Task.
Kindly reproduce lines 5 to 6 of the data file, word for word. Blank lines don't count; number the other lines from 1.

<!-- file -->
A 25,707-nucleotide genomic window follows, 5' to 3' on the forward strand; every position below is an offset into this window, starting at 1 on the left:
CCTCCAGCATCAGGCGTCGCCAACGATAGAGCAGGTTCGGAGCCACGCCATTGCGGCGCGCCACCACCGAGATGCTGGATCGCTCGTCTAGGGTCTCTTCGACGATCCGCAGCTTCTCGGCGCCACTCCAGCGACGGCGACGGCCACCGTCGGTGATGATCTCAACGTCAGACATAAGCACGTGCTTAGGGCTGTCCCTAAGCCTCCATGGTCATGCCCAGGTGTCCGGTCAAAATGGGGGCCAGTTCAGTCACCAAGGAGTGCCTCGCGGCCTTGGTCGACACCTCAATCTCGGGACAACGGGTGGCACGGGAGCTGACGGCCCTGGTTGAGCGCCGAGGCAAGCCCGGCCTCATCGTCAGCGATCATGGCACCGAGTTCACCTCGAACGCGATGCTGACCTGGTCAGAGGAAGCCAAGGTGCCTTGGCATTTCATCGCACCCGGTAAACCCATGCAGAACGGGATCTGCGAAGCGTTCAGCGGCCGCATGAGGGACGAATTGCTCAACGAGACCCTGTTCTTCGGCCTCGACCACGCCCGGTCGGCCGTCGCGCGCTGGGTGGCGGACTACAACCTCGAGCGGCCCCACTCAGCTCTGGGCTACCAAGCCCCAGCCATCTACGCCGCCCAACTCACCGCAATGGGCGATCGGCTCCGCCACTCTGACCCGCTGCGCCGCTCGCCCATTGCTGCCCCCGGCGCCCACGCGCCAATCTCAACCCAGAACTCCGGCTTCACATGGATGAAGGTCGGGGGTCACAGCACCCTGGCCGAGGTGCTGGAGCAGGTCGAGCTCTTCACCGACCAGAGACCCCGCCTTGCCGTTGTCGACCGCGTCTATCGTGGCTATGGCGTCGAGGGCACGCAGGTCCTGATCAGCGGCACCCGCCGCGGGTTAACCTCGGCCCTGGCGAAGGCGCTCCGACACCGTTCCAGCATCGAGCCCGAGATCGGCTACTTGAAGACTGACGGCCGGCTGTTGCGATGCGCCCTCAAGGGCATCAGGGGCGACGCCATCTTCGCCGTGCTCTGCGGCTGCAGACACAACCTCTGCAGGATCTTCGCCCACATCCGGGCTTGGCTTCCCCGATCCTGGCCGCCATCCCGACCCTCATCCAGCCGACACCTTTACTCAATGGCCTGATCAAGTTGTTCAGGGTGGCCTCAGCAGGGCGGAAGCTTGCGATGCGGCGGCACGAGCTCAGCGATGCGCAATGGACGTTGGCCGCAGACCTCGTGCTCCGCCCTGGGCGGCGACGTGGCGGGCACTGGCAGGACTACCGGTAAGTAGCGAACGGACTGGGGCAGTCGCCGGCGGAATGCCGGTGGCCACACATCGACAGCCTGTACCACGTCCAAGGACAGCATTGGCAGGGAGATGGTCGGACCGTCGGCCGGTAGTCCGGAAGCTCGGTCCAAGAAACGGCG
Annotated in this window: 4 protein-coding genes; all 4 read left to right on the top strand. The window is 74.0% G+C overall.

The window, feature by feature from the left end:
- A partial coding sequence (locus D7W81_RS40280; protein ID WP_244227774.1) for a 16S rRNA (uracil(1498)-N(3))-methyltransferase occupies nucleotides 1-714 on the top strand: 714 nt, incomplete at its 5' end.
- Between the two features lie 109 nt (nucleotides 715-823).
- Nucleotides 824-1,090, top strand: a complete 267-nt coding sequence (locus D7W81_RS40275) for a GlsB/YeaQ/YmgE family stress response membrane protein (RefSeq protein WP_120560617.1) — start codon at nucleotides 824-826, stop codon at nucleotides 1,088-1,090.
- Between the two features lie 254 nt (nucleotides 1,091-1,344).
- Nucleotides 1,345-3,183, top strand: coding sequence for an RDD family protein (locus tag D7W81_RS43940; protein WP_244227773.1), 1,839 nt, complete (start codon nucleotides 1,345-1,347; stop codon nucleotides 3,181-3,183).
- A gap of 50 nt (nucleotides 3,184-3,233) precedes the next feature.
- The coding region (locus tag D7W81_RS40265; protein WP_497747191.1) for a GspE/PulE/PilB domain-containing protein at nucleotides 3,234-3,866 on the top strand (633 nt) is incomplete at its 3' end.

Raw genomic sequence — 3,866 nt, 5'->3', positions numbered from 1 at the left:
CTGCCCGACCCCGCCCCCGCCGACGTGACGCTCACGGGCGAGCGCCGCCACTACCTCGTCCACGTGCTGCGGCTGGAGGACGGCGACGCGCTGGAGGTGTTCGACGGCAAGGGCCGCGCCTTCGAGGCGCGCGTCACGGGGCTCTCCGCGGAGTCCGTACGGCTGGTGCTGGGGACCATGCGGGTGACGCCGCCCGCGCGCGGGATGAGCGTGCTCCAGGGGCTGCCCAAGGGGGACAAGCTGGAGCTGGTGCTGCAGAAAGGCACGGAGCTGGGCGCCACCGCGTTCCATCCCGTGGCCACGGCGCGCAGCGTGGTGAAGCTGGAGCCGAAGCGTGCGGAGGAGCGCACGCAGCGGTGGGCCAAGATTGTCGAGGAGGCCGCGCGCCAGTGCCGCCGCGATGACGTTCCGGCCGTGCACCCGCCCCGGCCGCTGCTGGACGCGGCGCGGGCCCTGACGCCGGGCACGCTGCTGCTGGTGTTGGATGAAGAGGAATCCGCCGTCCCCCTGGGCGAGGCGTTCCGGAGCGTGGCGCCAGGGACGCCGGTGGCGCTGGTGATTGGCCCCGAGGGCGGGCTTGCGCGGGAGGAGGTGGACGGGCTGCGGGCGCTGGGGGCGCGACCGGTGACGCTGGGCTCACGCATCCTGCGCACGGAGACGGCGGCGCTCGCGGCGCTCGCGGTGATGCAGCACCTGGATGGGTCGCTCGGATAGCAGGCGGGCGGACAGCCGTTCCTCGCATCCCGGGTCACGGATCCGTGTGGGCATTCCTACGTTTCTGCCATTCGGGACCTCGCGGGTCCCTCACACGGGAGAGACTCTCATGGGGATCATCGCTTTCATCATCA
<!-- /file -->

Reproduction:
- A partial coding sequence (locus D7W81_RS40280; protein ID WP_244227774.1) for a 16S rRNA (uracil(1498)-N(3))-methyltransferase occupies nucleotides 1-714 on the top strand: 714 nt, incomplete at its 5' end.
- Between the two features lie 109 nt (nucleotides 715-823).